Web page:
Continuing the series on home workout equipment, at #6 we deviate from standard fitness equipment to auxiliary equipment. This stuff might seem trivial but it's useful enough to rate this high. Specifically, a timer and a whiteboard. No, really! Stick with me here.
One of the things that distinguishes "training" from "exercising" is having a plan that you follow and track. Randomly banging out 20 pushups or holding a plank until you get tired may not be completely useless (although they may) but they won't help you reach your goal (which is another distinguishing characteristic of training).
There are multiple options here. I have a fancy-pants trainer's stopwatch that I use sometimes. Other times I use the timer on my phone. Sometimes I use the second hand on the wall clock. Use an hourglass, if you want. But you need some way of keeping time.
Timing has many uses. For example:
- AMRAP As Many Reps As Possible of an exercise or circuit during a fixed amount of time.
- Duration Holding a pose or position (e.g. plank) for a fixed amount of time.
- HIIT High Intensity Interval Training with short periods of activity spaced by short periods of rest. Those "periods" need to be timed.
- Rest between sets Particularly during strength training, the amount of time you rest between sets has a significant effect on the nature of the training.
- OTMs On The Minutes as we call them at StrongFast. Lately, they've been getting referenced everywhere else as "EMOM" for "Every Minute On the Minute" which is excessive. (What else would it be? Every 7th minute? Come on!) This is where you do one or more exercises at the start of each minute, resting when done until the next minute starts, and going for a fixed number of minutes. Yeah, you need a timer for this.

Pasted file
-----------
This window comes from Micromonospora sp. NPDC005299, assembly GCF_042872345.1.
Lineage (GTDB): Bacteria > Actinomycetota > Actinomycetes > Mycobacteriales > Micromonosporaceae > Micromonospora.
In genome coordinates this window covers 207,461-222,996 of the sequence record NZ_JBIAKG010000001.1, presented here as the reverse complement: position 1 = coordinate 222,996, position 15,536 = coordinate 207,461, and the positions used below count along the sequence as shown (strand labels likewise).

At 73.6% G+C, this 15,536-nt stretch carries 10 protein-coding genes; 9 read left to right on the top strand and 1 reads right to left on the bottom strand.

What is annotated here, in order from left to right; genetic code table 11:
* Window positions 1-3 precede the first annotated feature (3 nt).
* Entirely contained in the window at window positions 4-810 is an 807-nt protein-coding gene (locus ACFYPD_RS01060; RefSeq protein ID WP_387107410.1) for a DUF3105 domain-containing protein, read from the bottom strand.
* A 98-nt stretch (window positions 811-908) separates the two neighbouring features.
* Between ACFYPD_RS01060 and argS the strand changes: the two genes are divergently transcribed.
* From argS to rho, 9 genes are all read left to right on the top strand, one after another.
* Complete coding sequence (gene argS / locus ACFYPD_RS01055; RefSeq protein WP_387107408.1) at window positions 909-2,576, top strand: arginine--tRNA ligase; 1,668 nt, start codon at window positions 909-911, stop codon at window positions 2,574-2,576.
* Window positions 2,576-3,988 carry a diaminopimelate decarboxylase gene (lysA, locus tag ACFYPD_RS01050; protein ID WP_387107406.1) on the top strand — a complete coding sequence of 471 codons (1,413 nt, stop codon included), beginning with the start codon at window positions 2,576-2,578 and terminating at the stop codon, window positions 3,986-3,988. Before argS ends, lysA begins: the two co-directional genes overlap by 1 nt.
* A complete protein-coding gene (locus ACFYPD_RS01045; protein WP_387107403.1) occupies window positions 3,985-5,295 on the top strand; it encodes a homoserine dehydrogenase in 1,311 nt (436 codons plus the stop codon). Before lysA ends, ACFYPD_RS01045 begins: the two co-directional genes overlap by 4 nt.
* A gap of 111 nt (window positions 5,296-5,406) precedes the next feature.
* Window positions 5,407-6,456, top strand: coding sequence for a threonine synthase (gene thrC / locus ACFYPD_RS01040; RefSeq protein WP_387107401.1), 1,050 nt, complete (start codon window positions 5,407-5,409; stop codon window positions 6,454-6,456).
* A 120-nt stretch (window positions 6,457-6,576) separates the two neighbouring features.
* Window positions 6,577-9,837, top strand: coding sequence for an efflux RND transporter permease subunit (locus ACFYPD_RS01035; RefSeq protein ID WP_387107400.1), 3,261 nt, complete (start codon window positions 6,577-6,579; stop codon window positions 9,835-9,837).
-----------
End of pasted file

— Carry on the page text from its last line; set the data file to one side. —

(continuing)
There are other uses but you get the idea.
This is my cheapo whiteboard that isn't mounted to anything but works fine for my needs. If you're old-school you could also use a chalkboard. Or even pencil and paper.
This is quicker than entering on a phone or other device, especially when you're fatigued and moving from one activity to another as with HIIT. (Notice that when doing high-intensity intervals, it's not so easy to write legibly!)
Eventually, you'll want to log this data in a more permanent way. At StrongFast, we use blitzometer. But you can use an online fitness tracking app, a spreadsheet, or simply use a notebook. You need to track your progress to be sure you're moving toward your goals.
But you can wait to log the data until after your workout when necessary. Just copy it from the whiteboard (or take a pic of it and copy from your phone) then erase it for next time!
So there you have it: two pieces of fitness "equipment" that you don't actually use as part of your workout, but come in very handy during your workout. And they're important enough to rank in the top 10 on our list.
Be seeing you.